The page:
Are you confused about service-oriented architectures (SOAs)? Is the lack of a formal definition of SOA causing governance issues within your organization? After all, who's the primary stakeholder of SOA if it isn't defined? Don't be concerned; you're not alone. There are many individuals that have the same concerns and confusion as you - including me.It's easy for me to espouse the benefits of SOA and the return on investment for moving to SOA, but as an individual I cannot force my definition upon the industry, which leaves me at the mercy of definition de jure - same as you. I believe that if you review much of the literature that is available today on SOA, the common theme that emerges is highly biased toward software development. In fact, you'd be hard-pressed to find a white paper or presentation on SOA from any software company selling SOA wares that doesn't illustrate the enterprise service bus linking together disparate business systems.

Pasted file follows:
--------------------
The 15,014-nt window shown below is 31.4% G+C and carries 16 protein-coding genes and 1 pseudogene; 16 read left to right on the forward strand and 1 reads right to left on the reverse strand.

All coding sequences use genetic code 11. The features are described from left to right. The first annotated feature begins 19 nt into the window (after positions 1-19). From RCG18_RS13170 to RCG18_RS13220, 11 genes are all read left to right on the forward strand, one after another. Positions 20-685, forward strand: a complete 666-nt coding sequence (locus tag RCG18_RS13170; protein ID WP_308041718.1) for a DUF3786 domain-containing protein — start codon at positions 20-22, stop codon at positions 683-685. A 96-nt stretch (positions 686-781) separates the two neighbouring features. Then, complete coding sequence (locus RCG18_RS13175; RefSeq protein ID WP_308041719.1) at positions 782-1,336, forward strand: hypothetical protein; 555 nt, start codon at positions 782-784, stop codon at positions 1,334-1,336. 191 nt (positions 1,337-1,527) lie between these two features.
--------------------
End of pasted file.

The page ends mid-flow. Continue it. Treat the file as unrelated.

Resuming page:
However, my efforts in producing an enterprise architecture (EA) for one of my clients has forced me to examine SOA from the perspective of the EA, which requires a very different mind-set than SOA from the perspective of IT alone. Because the EA is about strategy and organization, I had to clearly identify the aspects of SOA as it relates to the organizational hierarchy and business processes. It was through this effort that I began to focus on the A in SOA.

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